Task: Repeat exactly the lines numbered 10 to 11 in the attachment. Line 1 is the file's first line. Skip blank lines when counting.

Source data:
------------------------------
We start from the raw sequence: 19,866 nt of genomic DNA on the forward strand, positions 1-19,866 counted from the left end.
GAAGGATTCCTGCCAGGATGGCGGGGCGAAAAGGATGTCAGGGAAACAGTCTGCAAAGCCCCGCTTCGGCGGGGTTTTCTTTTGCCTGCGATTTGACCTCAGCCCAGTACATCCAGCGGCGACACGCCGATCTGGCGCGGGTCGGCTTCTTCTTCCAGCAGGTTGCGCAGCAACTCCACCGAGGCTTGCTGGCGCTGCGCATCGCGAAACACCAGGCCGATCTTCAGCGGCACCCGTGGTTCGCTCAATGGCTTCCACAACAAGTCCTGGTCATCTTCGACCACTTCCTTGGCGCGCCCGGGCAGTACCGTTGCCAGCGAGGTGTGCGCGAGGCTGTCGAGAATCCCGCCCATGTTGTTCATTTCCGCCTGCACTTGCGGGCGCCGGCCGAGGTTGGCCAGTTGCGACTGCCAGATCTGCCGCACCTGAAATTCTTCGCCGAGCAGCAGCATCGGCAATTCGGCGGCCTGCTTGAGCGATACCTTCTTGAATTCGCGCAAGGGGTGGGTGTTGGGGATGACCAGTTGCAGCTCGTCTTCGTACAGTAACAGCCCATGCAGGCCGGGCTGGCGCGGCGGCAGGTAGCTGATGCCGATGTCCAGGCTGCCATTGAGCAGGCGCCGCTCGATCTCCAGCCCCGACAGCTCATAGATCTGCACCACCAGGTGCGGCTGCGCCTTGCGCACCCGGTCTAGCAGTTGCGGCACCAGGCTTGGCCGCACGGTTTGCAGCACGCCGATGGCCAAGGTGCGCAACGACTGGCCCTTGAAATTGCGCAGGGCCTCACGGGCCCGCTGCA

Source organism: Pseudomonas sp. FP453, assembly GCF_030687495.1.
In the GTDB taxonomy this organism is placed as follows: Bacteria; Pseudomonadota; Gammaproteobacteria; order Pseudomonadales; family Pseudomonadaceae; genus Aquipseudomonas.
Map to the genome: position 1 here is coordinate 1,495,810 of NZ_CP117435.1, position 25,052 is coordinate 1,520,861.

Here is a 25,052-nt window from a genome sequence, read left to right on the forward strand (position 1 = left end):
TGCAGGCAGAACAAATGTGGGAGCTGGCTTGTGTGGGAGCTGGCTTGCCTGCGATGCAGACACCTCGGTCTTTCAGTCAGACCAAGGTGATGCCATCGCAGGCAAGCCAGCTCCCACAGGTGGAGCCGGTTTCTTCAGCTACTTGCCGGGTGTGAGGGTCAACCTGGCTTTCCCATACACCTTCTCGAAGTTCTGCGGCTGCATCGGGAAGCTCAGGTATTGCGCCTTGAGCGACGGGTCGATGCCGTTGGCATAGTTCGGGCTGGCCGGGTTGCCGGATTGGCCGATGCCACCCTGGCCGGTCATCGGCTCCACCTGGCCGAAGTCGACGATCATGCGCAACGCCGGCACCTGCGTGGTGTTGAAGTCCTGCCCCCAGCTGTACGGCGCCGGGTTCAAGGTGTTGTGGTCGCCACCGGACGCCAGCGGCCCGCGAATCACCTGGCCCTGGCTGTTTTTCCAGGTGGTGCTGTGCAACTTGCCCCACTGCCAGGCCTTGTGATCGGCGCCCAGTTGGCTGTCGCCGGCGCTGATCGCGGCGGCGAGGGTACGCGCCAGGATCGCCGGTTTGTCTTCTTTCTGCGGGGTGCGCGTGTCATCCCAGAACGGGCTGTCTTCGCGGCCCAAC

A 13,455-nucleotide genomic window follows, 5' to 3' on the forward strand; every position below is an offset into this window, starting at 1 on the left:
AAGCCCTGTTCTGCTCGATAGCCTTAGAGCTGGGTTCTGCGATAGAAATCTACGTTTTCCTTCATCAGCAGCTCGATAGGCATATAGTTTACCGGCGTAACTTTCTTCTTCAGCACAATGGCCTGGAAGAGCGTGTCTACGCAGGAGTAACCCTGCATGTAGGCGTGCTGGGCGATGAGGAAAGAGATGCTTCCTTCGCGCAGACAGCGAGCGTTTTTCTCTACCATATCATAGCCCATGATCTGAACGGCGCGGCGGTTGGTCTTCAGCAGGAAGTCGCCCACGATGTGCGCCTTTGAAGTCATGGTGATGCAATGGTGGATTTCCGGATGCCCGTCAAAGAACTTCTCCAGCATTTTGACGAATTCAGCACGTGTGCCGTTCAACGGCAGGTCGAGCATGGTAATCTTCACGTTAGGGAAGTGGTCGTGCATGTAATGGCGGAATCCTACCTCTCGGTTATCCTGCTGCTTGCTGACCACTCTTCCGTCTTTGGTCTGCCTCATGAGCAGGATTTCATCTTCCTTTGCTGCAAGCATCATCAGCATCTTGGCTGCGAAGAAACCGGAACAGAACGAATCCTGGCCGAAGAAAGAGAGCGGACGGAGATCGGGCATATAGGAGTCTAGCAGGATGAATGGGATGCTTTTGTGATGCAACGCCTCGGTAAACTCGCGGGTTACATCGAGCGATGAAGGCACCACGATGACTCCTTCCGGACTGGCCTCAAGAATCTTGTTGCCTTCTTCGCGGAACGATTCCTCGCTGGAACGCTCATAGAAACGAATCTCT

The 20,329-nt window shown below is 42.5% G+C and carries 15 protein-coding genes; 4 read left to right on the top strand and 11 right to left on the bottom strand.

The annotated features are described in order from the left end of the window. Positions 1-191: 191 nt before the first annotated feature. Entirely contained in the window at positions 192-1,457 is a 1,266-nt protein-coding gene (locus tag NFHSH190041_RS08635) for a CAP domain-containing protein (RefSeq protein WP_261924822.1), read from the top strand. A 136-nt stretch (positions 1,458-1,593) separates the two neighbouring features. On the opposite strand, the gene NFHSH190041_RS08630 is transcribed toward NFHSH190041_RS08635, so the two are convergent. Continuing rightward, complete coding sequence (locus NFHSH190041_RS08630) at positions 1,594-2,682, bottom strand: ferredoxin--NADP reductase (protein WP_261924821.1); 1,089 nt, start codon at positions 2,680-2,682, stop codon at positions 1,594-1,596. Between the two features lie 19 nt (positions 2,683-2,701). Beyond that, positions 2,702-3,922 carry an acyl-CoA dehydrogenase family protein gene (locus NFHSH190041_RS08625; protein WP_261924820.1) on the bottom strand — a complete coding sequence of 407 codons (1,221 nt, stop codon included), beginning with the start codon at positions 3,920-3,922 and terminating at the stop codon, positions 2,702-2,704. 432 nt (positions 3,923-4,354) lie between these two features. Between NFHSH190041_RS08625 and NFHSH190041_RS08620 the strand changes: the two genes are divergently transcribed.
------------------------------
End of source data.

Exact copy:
The 20,329-nt window shown below is 42.5% G+C and carries 15 protein-coding genes; 4 read left to right on the top strand and 11 right to left on the bottom strand.

The annotated features are described in order from the left end of the window. Positions 1-191: 191 nt before the first annotated feature. Entirely contained in the window at positions 192-1,457 is a 1,266-nt protein-coding gene (locus tag NFHSH190041_RS08635) for a CAP domain-containing protein (RefSeq protein WP_261924822.1), read from the top strand. A 136-nt stretch (positions 1,458-1,593) separates the two neighbouring features. On the opposite strand, the gene NFHSH190041_RS08630 is transcribed toward NFHSH190041_RS08635, so the two are convergent. Continuing rightward, complete coding sequence (locus NFHSH190041_RS08630) at positions 1,594-2,682, bottom strand: ferredoxin--NADP reductase (protein WP_261924821.1); 1,089 nt, start codon at positions 2,680-2,682, stop codon at positions 1,594-1,596. Between the two features lie 19 nt (positions 2,683-2,701). Beyond that, positions 2,702-3,922 carry an acyl-CoA dehydrogenase family protein gene (locus NFHSH190041_RS08625; protein WP_261924820.1) on the bottom strand — a complete coding sequence of 407 codons (1,221 nt, stop codon included), beginning with the start codon at positions 3,920-3,922 and terminating at the stop codon, positions 2,702-2,704. 432 nt (positions 3,923-4,354) lie between these two features. Between NFHSH190041_RS08625 and NFHSH190041_RS08620 the strand changes: the two genes are divergently transcribed.